(CNN) -- With the top U.S. automakers in economic survival mode, "Buy American" is a frequent cry among those trying to save jobs at home.
Georgia trucker Douglas Sullivan says he's concerned more about quality than the origin of a vehicle's parts.
But buying a car to benefit the U.S. economy has become an ambiguous, complicated challenge.
"How you define an American car is one of the great conundrums of this world," said Dutch Mandel, the editor and associate publisher of AutoWeek.
Fewer than half of the parts on some Big Three vehicles are made in the U.S.
Looking at a Ford Fusion? It is assembled in Mexico. The Chrysler 300C is assembled in Canada, but its transmission is from Indiana; the brand's V-8 engine is made in Mexico. Engines in the Chevrolet Equinox sport utility vehicle are from China.
On the other hand, Toyota's Camry is comprised 80 percent of parts made in the United States, and 56 percent of Toyota's vehicles sold in the U.S. also are made here, according to Toyota spokeswoman Sona Iliffe-Moon.
The Toyota Sienna and Tundra also have 80 percent of their parts manufactured in the U.S.
"When you have manufacturers from around the world building cars in the U.S. with 85 percent domestic content -- engine, transmission, assembly -- is that an American car?" Mandel asked. Or, he asks, is it considered foreign because the profits go back to a foreign country?
"It's truly a global industry," said Thomas Klier, a Chicago, Illinois, economist who co-authored "Who Really Made Your Car?" an encyclopedic analysis of the auto industry melting pot. Watch how U.S. auto woes affect Asia »
"When you think of buying American, you should focus on three points -- its engine, transmission and where it was assembled," Klier said.
To get that information, read a vehicle's window sticker. U.S. automakers are legally required to detail the origin of a car's parts and its final assembly point.
"Unfortunately, there are few people who know about the sticker or even bother to look at it," said Bernard Swiecki, a senior project manager at the nonprofit Center for Automotive Research in Michigan, which follows trends in the industry.
The sticker's details were news to Douglas Sullivan, 43, a truck driver from Snellville, Georgia. Though he prefers foreign brands, believing them to be of higher quality, he said he used to favor U.S. brands because he wanted to support American workers.
"I wanted to keep the jobs right here," Sullivan said.
Swiecki said many people think about image of a brand, rather than the way that brand has evolved over decades as the market has grown more diverse and competitive.
"They will think, 'I'm buying a GM, I'm getting an American car,' " Swiecki said.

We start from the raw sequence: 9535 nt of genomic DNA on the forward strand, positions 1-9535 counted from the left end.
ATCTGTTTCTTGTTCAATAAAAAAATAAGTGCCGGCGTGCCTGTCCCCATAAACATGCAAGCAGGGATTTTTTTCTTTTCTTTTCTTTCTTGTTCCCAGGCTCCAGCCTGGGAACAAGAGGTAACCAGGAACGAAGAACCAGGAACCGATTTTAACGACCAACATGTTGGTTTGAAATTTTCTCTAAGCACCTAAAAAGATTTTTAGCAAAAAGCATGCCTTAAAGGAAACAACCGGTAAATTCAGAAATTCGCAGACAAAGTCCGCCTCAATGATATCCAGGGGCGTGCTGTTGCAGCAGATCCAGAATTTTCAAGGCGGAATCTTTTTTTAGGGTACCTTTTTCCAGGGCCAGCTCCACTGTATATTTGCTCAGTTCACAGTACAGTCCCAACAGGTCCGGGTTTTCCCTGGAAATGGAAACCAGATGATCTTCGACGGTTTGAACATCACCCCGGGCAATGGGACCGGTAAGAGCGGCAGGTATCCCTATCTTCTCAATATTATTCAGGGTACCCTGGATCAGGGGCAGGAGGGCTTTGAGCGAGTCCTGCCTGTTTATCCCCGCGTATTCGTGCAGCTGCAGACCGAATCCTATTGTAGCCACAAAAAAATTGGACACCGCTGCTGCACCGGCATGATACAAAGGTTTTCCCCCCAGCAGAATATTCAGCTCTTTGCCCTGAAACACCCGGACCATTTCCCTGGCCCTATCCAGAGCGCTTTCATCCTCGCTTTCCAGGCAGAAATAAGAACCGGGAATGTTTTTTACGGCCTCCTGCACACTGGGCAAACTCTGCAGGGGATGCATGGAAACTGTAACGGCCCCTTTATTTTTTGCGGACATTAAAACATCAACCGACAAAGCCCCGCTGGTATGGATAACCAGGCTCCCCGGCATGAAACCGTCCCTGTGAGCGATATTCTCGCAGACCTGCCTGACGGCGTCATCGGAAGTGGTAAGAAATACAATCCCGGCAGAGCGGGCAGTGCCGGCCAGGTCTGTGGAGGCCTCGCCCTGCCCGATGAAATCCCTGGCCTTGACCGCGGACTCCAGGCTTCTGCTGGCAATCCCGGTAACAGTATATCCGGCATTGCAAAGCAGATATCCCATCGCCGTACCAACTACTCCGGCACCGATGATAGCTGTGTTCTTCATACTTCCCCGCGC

Foreign car manufacturers generate billions of dollars in jobs and community infrastructure in the U.S., but there is a difference between Detroit's economic footprint and that of its foreign rivals.
The Center for Automotive Research says Detroit's Big Three employed almost 240,000 people in the U.S. at the end of 2007. Foreign makers had about 113,00 U.S. employees at the time. Watch UAW leader's take on bailout's failure in Senate »
The key difference in how the Big Three and foreign brands support jobs in the U.S. comes outside the factories, according to a 2006 study by the Level Field Institute, a group formed by Big Three retirees in Washington.
"What's driving the difference in jobs ... is investment in research, design, engineering and management," Level Field President Jim Doyle said in a statement on the 2006 study.
The Center for Automotive Research said the Big Three had 24,000 engineers on U.S. payrolls in 2007. The Japan Automobile Manufacturers Association said its member companies had 3,500 U.S. research and development employees in 2007.
Level Field found that every 1,000 vehicles sold by Detroit's Big Three in the U.S. support more than twice as many jobs as 1,000 vehicles sold by foreign nameplates.
Most Americans consumers understand that the industry is global, Swiecki said, and they are more savvy than ever in purchasing vehicles.
"For the most part, gone are the days of people going to a car lot and paying a buck to take a swing of a hammer at a foreign-made car," Swiecki said.
But there are exceptions.
A Savannah, Georgia, Ford dealer sold 15 cars last weekend after he ran a radio ad blaming Japan for Detroit's financial funk.
While 15 was substantially better than weekends before the ad, dealer O.C. Welch said, it was still about half of the business he did a year ago.
"All you people that buy all your Toyotas and send that money to Japan, you know, when you don't have a job to make your Toyota car payment, don't come crying to me," Welch says in the ad. "All those cars are rice ready. They're not road ready."
Sullivan, who was at an Atlanta, Georgia, dealership Thursday to pick up his American brand minivan from the service department, said he has had a different experience.
He said the vehicle has given him trouble, and whenever he replaces it, he'll probably go with a foreign brand, regardless of whether any of the parts were made in the United States.
"What I look for is good gas mileage, and when I pay it off in four or five years, it's still running," said Sullivan, who has owned several American and foreign brands. "It seems I get better quality with a foreign car."
CNN's Jason Hanna and Brad Lendon contributed to this report.